Grafton board opts to make all VLCT correspondence public

By Cynthia Prairie
©2016 Telegraph Publishing LLC

In what may have been a most surprising and quick boost to transparency in local government, a three-person quorum of the Grafton Select Board on Monday night unanimously agreed that correspondence between board members and the Vermont League of Cities and Towns be open to public inspection.

The issue on the agenda read: “Should correspondence from VLCT regarding a finance committee for the possible industrial wind proposal be a matter of public record?”

Board chair Gus Plummer told the public, “This has to do with the correspondence (board member) Skip (Lisle) had with Sarah Jarvis (a staff attorney with VLCT).” The board was looking for a copy of the original correspondence. Neither Lisle nor board member Ron Pilette was at Monday’s meeting. Plummer, Al Sands and Cynthia Gibbs were in attendance.

At its April 18 meeting, Lisle again questioned the validity of a committee formed by Town Treasurer Kim Record to look into possible financial benefits for the town should the Iberdrola wind project come to fruition

Lisle said that he had been emailing with a VLCT attorney on the issue, then read the email correspondence aloud. Although he had read the text of the email into the minutes, when asked for a copy, Lisle said that he needed to ask the VLCT attorney if it was all right to turn it over to The Telegraph.

The Telegraph obtained a copy of the edited correspondence after publication of its article on the meeting on April 20. Lisle had said that the editing was done to make it easier to follow the email conversation. A few words were changed as well, but Lisle could not be reached for comment on those changes. Click here for the edited version and here for the original printout. (The Telegraph added notations in red to make the original easier to navigate.)

Board member Al Sands then made a motion that the document should be public record “for transparency.” Before that could be seconded, member Cynthia Gibbs said, “I make a motion that any email correspondence between the board and the VLCT be made public.”

That motion was seconded and passed.

In a related matter, Rodney Record, husband of Treasurer Kim Record, asked that the board set the record straight about the purpose of the financial committee on wind, saying that, “Since Dec. 7, everyone on this committee has done nothing but fact-find and he (Lisle) made the committee look like it had done something inappropriate. This is fact-finding only.”

Plummer responded that the “confusion came over the letter that came from Iberdrola,” which had been addressed to Record. The letter outlined a possible escrow account that Iberdrola would set up for the Select Board to use to hire an attorney to negotiate on its behalf. At the last meeting, Plummer asked Town Administrator Emily Huff to contact Iberdrola and ask them to redirect the letter to the Select Board, which it did and you can read here.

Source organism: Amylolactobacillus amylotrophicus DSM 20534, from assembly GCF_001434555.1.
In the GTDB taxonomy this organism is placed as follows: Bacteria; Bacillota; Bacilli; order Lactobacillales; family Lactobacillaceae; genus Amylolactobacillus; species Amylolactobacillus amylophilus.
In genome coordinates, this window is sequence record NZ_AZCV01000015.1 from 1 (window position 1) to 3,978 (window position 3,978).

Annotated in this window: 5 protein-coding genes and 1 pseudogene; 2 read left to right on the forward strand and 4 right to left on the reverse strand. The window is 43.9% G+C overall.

During at least one board meeting and within the email correspondence, Lisle described the financial committee as “negotiating,” when Kim Record insisted that that was not the case.

Since the meeting of April 18, Record has separated herself from the committee and asked that the committee just provide her with updates.

The board also approved Plummer’s request that it contact town attorney Robin Stern to discuss the finance committee and pay any expenses incurred from that.

Joint meeting, re-opening town pool, liquor license for market

In other business, Eric Stevens of the Planning Commission reminded the audience that the commission’s next meeting will be held jointly with the Select Board. That meeting will be on 7 p.m. Tuesday, May 10 at the Grafton Elementary School, 58 School St.

During the meeting, Fitzgerald Environmental Associates will address fluvial erosion hazard mapping (aka flash flooding). Stevens said that this will build on the mapping “done several years ago that looked at the Saxtons River watershed” in an effort to “better define risk area for flash-flood damage.”

The board also discussed the reopening of the town pond on Route 121, prompted by a letter from town Health Officer Jay Karpin, who outlined what needed to be done to make the town’s spring-fed swimming pond ready for humans. The pond is expected to open just after Memorial Day.

The town will be erecting warning signs and place a life ring and ropes, the Grafton Improvement Association has ordered a port-a-potty  and E. coli testing will also be done. Sands also suggested that when grass mowing is done around the pond that the grass be directed away from the water.

Also, the board approved a liquor license for the Grafton MKT, which did not use an earlier license that it had been approved for. The board then accepted the store’s intent to move from Townshend Street around the corner to its permanent home at 162 Main St.

And finally, in light of recent comments during board meetings, members Gibbs and Plummer each made pleas for more civility. Plummer said, “When you have a question or comment and when you are called up, treat everyone with respect … act like adults and stay calm.”

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About the Author: Cynthia Prairie has been a newspaper editor more than 40 years. Cynthia has worked at such publications as the Raleigh Times, the Baltimore News American, the Buffalo Courier Express, the Chicago Sun-Times and the Patuxent Publishing chain of community newspapers in Maryland, and has won numerous state awards for her reporting. As an editor, she has overseen her staffs to win many awards for indepth coverage. She and her family moved to Chester, Vermont in 2004.

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